We know that planets can have multiple moons, sometimes quite a few (like Jupiter). Assuming that a planet with several moons were habitable in the first place and has significant oceans (greater than 50% of the surface), what effect would multiple moons with independent orbits and revolution speeds have on tides? Would they tend to cancel each other out, amplify the effects, cause less-predictable tides, or what? If I want to cause one of those outcomes, what factors do I need to alter in my design (moon size, distance, orbit pattern, ?).

This is for a story in a polytheistic society with competing moon gods (starts here).

  • 12
    $\begingroup$ I must add competing moon gods to my RPG campaign! :-) Btw. good question. +1 $\endgroup$
    – Pavel V.
    Commented Sep 17, 2014 at 20:31
  • 2
    $\begingroup$ My suspicion is that moons large enough to produce significant tides on their host planet would also be large enough to be significantly unstable with respect to each other. Worse, since tides also indirectly affect orbits, any instability would likely be magnified. $\endgroup$
    – geometrian
    Commented Nov 27, 2014 at 1:09
  • $\begingroup$ @imallett I did not know that. So you're saying that over time the tides would become less regular because of this instability? I'd be interested in seeing an answer that expands on that. $\endgroup$ Commented Nov 27, 2014 at 1:40
  • $\begingroup$ I'm more speculating that having n>1 moons causing tides is physically unrealistic since the moons/planet system would be gravitationally unstable if the moons were large enough. My suspicion is that one of the moons would eventually crash into another one or the planet. $\endgroup$
    – geometrian
    Commented Nov 27, 2014 at 3:12
  • 1
    $\begingroup$ @imallett the effect of tides is a higher power (4th?) Of the diameter of the primary, so puny io produces high tides on Jupiter. A larger diameter world, closer moon, would maximise the effect. Again looking at the jiants, io is kneeded like mad but doesn't crash: multiple moons are locked together in resonances, so♃can't budge io without pushing the whole set. Now♇has chaotic moons, with orbits not repeating. $\endgroup$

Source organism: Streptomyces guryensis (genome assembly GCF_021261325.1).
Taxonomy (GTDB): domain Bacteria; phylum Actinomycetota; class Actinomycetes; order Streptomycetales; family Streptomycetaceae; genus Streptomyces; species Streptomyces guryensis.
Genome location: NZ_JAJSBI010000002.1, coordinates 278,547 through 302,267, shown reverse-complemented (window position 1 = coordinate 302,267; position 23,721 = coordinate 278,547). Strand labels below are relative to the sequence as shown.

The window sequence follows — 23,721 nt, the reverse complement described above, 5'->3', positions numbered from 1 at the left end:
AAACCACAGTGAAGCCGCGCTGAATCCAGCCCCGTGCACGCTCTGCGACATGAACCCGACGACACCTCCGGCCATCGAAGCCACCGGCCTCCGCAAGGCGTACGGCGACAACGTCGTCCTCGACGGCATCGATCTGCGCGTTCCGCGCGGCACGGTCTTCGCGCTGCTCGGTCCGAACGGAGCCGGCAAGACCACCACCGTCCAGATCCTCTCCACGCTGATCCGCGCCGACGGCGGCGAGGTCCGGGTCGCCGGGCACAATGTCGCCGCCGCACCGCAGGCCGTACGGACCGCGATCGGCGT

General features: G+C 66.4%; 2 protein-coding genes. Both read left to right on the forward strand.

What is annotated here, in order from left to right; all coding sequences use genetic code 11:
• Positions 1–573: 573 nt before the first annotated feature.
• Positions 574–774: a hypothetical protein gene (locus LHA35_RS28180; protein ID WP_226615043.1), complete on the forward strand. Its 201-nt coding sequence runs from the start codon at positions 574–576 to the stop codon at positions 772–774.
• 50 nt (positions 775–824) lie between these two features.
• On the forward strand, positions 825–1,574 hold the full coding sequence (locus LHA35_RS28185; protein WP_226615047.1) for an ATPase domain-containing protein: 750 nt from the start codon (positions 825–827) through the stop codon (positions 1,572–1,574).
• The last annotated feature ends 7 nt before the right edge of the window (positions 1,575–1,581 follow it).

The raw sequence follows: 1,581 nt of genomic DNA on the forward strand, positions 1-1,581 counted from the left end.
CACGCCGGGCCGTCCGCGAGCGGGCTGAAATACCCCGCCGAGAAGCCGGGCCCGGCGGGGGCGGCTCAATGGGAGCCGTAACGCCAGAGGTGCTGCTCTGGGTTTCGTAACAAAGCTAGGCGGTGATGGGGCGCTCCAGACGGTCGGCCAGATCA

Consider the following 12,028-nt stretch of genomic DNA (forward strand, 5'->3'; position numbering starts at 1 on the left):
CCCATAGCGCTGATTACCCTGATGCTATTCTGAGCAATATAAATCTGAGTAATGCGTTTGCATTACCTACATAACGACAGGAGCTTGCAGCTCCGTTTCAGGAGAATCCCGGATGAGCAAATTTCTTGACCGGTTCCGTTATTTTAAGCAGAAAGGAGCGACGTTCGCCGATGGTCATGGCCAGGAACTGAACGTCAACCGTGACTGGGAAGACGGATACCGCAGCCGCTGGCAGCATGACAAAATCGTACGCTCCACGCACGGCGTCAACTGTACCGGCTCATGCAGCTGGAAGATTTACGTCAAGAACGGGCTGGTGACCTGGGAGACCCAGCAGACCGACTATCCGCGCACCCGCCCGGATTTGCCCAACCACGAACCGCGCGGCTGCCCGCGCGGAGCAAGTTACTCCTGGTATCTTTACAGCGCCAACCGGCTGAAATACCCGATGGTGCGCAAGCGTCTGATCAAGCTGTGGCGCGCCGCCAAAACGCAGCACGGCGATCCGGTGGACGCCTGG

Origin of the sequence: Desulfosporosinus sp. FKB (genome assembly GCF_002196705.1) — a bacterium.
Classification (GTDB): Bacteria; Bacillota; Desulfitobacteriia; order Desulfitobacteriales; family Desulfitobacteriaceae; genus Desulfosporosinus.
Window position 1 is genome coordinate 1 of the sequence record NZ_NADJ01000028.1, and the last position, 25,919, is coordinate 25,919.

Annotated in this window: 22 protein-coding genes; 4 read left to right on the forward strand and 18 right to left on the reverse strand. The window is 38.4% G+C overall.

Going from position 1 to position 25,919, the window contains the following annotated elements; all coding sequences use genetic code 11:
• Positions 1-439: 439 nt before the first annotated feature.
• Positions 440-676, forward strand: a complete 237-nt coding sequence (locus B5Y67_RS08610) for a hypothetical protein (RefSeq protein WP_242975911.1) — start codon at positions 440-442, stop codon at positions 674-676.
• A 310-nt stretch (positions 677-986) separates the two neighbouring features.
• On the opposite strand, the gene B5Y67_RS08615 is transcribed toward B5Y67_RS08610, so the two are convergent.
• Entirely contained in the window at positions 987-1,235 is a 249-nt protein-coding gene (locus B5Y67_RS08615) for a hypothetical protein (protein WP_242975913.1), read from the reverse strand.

– JDługosz
    Commented Apr 17, 2015 at 9:57

7 Answers 7



You can model the effect of two moons by summing two sine waves. To do this plot each moon as a function of Time and manipulate the gravity of the moon by changing the amplitude and the orbital period by multiplying the time variable.

A final plot showing the summation of the others gives the resulting forces on the tides.

Long Version

In reality calculating tides is VERY complicated, it depends on many factors involving river emptying into the sea, the terrain around the shore, currents, weather etc... However, we can come up with a rough approximation which will at least help us get a feel for how the tides would work.

The first thing to establish is whether the moons would have to have the same orbital period (do they both take either same amount of time to orbit the planet?) the answer is no, Europa has an orbital period of 85 hours and Ganymede of 172 hours. This means each moon can be independent to each other.

Next you need to determine whether both moon are on the orbital plane, I would suggest they are. After all the planets in the solar system orbit on the same plane and it keeps the maths easier.

So you've got two moons of different masses orbiting at different periods. You can represent this very easily as a graph with two sine waves on it. The high tides on any given day are the cumulative force from the moons.

For the sake of argument let's say moon A has a force of 10 and a period of 10 days, moon B has a force of 15 and a period of 15 days. You can plot this for time, now draw a third line which is moon A's force plus moon B's force. This is effectively your tide table. You'll notice that you have low tides and high tides as normal but every so often you have super high and super low tides!

Next all you need to do is decide the maximum and minimum tide heights and scale the graph accordingly. Using this technique you not only get a feel for what the tides would look like but also can calculate down to the day when the high tides will be.